International Projects

FORmal Methods for Embedded Systems
Sep 27, 2009Author:
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FORMES stands for FORmal Methods for Embedded Systems. It is one of the projects run within the LIAMA Consortium, as a cooperation project between INRIA, Tsinghua and Beihang Universities. This project is aiming at making research advances towards the development of safe and reliable embedded systems, by exploiting synergies between two different approaches, namely (real time) hardware simulation and formal proofs development.

Embedded systems have become ubiquitous in our everyday life, ranging from simple sensors to complex systems such as mobile phones, network routers, airplane, aerospace and defense apparatus. As embedded devices include increasingly sophisticated hardware and software, the development of combined hardware and software has become a key to economic success.

The development of embedded systems uses hardware with increasing capacities. As embedded devices include increasingly sophisticated hardware running complex functions, the development of software for embedded systems is becoming a critical issue for the industry. There are often stringent time to market and quality requirements for embedded systems manufacturers. Safety and security requirements are satisfied by using strong validation tools and some form of formal methods, accompanied with certification processes such as DO 178 or Common Criteria certification. These requirements for quality of service, safety and security imply to have formally proved the required properties of the system before it is deployed.

Within the context described above, the FORMES project aims at addressing the challenges of embedded systems design with a new approach, combining fast hardware simulation techniques with advanced formal methods, in order to formally prove qualitative and quantitative properties of the final system. This approach requires the construction of a simulation environment and tools for the analysis of simulation outputs and proofs of properties of the simulated system. We therefore need to connect simulation tools with code-analyzers and easy-to-use theorem provers for achieving the following tasks:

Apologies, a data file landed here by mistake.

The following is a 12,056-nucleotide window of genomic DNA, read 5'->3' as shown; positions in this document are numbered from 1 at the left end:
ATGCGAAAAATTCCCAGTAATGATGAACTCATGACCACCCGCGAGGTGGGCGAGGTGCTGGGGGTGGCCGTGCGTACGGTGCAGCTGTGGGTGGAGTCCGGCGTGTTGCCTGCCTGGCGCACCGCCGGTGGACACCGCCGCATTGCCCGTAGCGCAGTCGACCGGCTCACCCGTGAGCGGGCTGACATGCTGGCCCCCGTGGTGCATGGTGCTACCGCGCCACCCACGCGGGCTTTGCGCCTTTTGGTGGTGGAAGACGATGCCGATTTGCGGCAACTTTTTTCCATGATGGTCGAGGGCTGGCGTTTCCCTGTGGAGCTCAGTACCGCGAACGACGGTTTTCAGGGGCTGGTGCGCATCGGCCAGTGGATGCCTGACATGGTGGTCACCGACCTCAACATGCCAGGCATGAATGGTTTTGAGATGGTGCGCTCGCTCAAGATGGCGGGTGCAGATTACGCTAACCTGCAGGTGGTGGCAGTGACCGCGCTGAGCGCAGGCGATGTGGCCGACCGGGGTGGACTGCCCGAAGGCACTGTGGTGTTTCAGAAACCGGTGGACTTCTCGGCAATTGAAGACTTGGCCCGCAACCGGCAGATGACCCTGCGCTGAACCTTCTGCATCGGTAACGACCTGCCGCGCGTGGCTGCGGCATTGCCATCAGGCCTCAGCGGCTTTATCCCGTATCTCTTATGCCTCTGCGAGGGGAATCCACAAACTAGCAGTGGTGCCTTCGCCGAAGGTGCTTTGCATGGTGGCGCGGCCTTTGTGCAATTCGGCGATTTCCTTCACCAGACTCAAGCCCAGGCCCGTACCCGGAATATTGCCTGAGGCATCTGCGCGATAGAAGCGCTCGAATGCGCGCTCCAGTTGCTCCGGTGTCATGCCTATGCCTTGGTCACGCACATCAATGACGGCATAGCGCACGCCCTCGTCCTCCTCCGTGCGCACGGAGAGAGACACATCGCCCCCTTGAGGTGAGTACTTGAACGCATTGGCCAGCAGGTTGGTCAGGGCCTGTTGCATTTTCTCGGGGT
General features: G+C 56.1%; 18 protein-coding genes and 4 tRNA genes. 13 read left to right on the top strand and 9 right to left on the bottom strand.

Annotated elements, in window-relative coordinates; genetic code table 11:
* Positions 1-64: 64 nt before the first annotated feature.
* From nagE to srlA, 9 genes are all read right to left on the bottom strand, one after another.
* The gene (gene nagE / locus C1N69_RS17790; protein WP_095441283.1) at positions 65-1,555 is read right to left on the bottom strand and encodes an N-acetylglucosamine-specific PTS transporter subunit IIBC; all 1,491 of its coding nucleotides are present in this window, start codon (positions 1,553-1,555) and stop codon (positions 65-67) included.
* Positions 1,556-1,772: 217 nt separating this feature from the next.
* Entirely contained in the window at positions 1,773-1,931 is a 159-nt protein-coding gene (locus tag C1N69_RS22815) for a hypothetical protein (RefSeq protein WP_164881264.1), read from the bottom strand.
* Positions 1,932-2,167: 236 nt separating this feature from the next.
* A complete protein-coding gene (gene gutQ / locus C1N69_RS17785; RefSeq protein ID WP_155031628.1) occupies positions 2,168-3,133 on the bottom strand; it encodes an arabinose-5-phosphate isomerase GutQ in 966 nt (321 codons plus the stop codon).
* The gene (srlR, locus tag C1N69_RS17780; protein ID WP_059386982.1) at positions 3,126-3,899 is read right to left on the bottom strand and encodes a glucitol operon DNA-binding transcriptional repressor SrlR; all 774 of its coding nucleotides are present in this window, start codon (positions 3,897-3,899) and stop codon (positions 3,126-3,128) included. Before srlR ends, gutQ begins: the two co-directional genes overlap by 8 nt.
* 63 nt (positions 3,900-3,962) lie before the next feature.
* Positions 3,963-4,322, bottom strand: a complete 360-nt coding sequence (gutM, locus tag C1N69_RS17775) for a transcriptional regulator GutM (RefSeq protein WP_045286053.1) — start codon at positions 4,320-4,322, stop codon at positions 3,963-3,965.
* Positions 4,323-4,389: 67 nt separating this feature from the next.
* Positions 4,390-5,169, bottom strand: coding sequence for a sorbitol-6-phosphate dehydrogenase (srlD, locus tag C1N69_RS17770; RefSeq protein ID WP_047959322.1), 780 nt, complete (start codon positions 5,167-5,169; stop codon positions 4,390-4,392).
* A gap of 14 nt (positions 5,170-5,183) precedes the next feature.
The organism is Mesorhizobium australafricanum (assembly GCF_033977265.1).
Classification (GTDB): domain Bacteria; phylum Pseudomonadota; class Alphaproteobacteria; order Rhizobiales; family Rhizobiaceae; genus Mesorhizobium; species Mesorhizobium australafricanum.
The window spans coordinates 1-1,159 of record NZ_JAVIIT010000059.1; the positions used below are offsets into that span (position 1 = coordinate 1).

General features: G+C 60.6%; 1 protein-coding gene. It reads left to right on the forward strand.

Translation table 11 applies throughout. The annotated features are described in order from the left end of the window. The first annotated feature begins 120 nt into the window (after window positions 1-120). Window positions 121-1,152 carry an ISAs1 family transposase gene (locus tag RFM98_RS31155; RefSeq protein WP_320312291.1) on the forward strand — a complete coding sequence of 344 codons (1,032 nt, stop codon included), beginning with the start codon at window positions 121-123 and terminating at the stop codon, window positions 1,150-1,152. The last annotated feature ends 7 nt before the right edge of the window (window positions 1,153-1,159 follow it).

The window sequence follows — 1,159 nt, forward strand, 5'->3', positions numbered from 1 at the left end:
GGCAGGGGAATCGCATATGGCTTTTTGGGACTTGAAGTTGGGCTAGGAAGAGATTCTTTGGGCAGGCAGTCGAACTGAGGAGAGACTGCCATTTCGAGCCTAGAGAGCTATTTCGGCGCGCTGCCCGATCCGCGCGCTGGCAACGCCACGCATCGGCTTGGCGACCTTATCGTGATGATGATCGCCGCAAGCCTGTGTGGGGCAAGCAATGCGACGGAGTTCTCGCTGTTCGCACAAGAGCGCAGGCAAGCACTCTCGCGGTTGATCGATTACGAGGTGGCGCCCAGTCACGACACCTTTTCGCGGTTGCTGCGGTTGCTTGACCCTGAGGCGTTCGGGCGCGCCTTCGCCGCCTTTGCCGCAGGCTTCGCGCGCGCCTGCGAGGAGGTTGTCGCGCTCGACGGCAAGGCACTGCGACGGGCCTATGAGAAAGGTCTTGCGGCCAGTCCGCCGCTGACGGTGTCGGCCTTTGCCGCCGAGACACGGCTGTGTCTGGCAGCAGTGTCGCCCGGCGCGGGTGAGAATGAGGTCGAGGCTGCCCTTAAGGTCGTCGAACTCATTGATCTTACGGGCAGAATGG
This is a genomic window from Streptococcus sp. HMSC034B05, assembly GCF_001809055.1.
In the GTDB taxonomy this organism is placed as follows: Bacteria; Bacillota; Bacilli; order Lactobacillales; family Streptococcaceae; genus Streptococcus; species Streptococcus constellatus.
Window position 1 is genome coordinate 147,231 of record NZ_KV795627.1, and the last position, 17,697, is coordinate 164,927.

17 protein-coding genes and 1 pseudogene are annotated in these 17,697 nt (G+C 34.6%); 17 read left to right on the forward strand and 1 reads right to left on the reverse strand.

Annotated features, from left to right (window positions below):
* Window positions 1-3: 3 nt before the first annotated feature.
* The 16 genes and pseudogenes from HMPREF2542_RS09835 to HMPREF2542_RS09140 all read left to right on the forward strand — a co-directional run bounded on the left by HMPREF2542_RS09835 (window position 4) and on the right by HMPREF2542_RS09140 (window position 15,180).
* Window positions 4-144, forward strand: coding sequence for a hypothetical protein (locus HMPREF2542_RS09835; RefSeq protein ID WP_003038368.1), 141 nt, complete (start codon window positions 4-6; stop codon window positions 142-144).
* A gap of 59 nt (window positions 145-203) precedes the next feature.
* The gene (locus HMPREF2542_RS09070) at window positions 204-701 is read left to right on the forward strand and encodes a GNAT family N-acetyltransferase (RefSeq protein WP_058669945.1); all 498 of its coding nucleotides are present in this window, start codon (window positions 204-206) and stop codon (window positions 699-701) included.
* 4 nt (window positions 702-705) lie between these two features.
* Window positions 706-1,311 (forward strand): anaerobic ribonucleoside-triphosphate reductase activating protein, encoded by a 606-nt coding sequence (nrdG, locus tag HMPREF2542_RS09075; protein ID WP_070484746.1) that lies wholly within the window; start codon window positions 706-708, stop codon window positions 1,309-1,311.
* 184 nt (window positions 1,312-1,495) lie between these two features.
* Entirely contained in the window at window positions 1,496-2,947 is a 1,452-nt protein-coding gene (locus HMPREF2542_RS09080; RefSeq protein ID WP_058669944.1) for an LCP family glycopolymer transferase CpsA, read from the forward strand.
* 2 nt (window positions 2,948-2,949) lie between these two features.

Enhance the hardware simulation technologies with new techniques to improve simulation speed, and produce program representations that are

adequate for formal analysis and proofs of the simulated programs ;

Connect validation tools that can be used in conjunction with simulation outputs that can be exploited using formal methods ;

Extend and improve the theorem proving technologies and tools to support the application to embedded software simulation.

A main novelty of the project, besides improving the existing technologies and tools, relies in the application itself: to combine simulation technologies with formal methods in order to cut down the development time for embedded software and scale up its reliability. Apart from being a novelty, this combination is also a necessity: proving very large code is unrealistic and will remain so for quite some time; and relying only on simulation for assessing critical properties of embedded systems is unrealistic as well.

We assume that these properties can be localized in critical, but small, parts of the code, or dedicated hardware models. This nevertheless requires scaling up the proof activity by an order of magnitude with respect to the size of codes and the proof development time. We expect that it is realistic to rely on both combined. We plan to rely on formal proofs for assessing properties of small, critical components of the embedded system that can be analyzed independently of the environment. We plan to rely on formal proofs as well for assessing correctness of the elaboration of program representation abstractions from object code. We plan to rely on simulations for testing the whole embedded system. We finally plan to rely on formal proofs again for verifying completeness of test sets. Proving properties of these various abstractions requires using an interactive theorem prover.